Collective Knowledge extension to automate Docker "build","run" and "push" functions and packge CK repositories for collaborative and reproducible research:
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Automating creation and execution of Docker images via CK

compatibility License

This repository helps you automate various Docker tasks including "build", "run" and "push" via CK. Useful to build and deploy CK-powered Docker images for example to crowdsource autotuning and other experiments, or share your projects for Artifact Evaluation at conferences. You can find several such Docker images prepared via CK here. If you have questions and comments, feel free to get in touch with [the community](!forum/collective-knowledge the community)!


Stable repository



Install Docker

To install Docker, please refer to the official Docker installation instructions. Please make sure that you can run the "hello-world" example:

$ docker run hello-world

Hello from Docker.
This message shows that your installation appears to be working correctly.

NB: To run Docker without sudo on Linux, create a docker user group (e.g. see instructions for Ubuntu here.


Install Oracle VirtualBox

Download and install it from

Note, that if you plan to use devices connected via USB (for example, access Android devices via ADB), you also need to install VirtualBox Extension Pack (you can download it from above page).

Install Docker

Follow these guidelines:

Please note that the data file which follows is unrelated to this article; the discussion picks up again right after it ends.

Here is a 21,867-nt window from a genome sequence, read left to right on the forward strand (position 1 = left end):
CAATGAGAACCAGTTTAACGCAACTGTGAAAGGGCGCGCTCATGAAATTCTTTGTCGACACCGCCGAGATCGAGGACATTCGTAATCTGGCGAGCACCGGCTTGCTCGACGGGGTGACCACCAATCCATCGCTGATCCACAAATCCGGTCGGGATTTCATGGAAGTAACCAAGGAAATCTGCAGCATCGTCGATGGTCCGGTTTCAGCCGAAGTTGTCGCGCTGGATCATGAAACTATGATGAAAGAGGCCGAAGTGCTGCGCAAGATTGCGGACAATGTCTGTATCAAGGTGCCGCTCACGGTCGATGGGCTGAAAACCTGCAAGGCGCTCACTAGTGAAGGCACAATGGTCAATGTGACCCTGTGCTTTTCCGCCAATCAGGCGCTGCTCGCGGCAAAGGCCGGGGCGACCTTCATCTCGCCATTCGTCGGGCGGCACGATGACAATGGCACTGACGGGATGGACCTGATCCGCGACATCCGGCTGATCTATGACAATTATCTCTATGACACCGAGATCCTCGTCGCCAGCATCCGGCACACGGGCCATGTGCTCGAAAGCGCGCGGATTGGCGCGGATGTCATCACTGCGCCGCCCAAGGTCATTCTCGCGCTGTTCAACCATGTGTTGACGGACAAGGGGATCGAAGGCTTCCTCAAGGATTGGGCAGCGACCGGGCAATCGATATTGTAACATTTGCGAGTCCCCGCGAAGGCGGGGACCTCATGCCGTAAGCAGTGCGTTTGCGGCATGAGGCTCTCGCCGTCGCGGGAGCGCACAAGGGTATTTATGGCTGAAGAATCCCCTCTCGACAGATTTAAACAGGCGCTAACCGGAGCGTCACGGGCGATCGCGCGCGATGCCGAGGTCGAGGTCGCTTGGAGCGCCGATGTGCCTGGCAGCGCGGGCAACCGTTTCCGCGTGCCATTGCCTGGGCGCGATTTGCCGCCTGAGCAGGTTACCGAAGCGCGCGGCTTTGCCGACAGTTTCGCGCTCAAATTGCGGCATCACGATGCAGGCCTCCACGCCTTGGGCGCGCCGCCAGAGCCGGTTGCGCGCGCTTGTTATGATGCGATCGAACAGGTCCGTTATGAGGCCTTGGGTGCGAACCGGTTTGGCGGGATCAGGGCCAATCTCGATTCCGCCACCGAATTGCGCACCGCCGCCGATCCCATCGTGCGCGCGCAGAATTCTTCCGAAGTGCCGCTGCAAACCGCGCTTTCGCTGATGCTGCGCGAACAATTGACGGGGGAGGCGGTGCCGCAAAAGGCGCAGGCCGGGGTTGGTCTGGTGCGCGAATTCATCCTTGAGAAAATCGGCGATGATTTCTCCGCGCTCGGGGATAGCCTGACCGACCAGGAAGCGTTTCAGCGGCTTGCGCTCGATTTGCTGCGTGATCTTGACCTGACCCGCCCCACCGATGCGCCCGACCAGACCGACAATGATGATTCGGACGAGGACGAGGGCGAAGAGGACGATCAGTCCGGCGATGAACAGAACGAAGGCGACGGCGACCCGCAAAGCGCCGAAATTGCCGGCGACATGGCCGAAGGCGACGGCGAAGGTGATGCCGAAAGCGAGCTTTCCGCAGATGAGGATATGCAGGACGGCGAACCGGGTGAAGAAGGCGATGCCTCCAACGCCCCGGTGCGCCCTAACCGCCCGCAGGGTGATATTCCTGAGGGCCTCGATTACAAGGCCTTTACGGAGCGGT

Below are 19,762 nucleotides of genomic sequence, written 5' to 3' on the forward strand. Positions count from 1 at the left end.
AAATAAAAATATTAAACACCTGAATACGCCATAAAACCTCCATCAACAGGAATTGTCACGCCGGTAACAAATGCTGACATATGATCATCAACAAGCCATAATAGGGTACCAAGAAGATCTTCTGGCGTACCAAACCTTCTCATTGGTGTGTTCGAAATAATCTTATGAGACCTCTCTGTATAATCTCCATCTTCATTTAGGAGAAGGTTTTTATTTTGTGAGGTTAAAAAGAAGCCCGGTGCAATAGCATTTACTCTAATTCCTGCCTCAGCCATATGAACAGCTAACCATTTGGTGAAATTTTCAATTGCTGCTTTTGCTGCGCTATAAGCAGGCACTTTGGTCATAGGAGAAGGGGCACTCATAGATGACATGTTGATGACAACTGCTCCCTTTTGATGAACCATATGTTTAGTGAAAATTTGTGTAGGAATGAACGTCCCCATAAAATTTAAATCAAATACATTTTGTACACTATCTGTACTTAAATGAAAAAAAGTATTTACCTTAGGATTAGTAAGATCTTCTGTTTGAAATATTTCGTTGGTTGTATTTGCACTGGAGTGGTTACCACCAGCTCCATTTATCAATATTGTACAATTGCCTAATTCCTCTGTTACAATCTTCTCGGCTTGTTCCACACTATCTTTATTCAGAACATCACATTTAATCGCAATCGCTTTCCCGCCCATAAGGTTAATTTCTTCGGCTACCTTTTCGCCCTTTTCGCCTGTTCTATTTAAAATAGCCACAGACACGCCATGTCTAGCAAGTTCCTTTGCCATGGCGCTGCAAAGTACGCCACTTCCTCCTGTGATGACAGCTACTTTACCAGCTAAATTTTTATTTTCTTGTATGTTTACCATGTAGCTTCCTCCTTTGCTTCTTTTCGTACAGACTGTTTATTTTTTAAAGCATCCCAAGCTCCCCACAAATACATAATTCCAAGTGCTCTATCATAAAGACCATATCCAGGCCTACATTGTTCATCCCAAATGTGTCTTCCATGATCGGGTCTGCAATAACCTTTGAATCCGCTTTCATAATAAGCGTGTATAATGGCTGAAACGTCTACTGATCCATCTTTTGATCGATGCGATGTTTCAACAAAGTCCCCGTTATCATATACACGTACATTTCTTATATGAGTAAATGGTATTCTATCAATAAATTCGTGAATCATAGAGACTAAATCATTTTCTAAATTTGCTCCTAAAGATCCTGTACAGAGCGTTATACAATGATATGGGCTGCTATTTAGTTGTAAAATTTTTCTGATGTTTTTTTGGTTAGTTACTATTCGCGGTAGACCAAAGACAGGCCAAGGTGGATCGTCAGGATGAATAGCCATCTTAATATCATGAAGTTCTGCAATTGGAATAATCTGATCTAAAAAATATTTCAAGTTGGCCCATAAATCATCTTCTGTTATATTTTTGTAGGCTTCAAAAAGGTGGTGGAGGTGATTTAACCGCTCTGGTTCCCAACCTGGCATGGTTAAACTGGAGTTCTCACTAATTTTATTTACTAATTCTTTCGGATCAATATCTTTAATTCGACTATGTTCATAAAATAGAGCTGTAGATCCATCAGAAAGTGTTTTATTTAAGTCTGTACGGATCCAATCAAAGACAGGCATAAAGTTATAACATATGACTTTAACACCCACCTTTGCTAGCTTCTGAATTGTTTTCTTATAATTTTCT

Note that if you plan to use USB devices, you need to update "default" VirtualBox image (created by Docker after installation) and enable USB (USB2 or USB3).

Obtain Docker IP

You can obtain internal IP of the docker machine (required for CK web services) using the following command:

 $ docker-machine ip


  • Anton Lokhmotov, dividiti (UK)
  • Grigori Fursin, cTuning foundation (France)


  • BSD, 3-clause


 $ ck pull repo:ck-docker


List existing Docker images in the CK:

 $ ck list docker

Run a given Docker image:

 $ ck run docker:ck

This command will download Docker image with Ubuntu and CK installed, and will start an interactive bash session.

If you need sudo to run docker on your machine, use flag '--sudo' as follows:

 $ ck run docker:ck --sudo

If a given image was not shared with Docker Hub, you should build it locally.

Build a given image locally

 $ ck build docker:ck

If you need sudo to run docker, use flag '--sudo' as follows:

 $ ck build docker:ck --sudo

If build succeeded, you can run this image via

 $ ck run docker:ck


Use CK web server (JSON API)

We have shared CK-based web server via Docker Hub. You can run it as follows:

 $ ck run docker:ck-web-server

 Starting CK web service on (configured for access at ...

On Linux you should be able to access it via any browser as follows:

 $ firefox http://localhost:3344

On Windows Docker will use a different IP such as . In such case you should use it to browse CK repository, i.e.

 $ firefox

Alternatively, you can ask CK to automatically detect this IP and start web server as follows:

 $ ck run docker:ck-web-server --browser

If you plan to use it externally or in a workgroup, you will need to set external IP and port as follows:

 $ export WFE_HOST=123.456.0.78 WFE_PORT=9999 CK_PORT=3344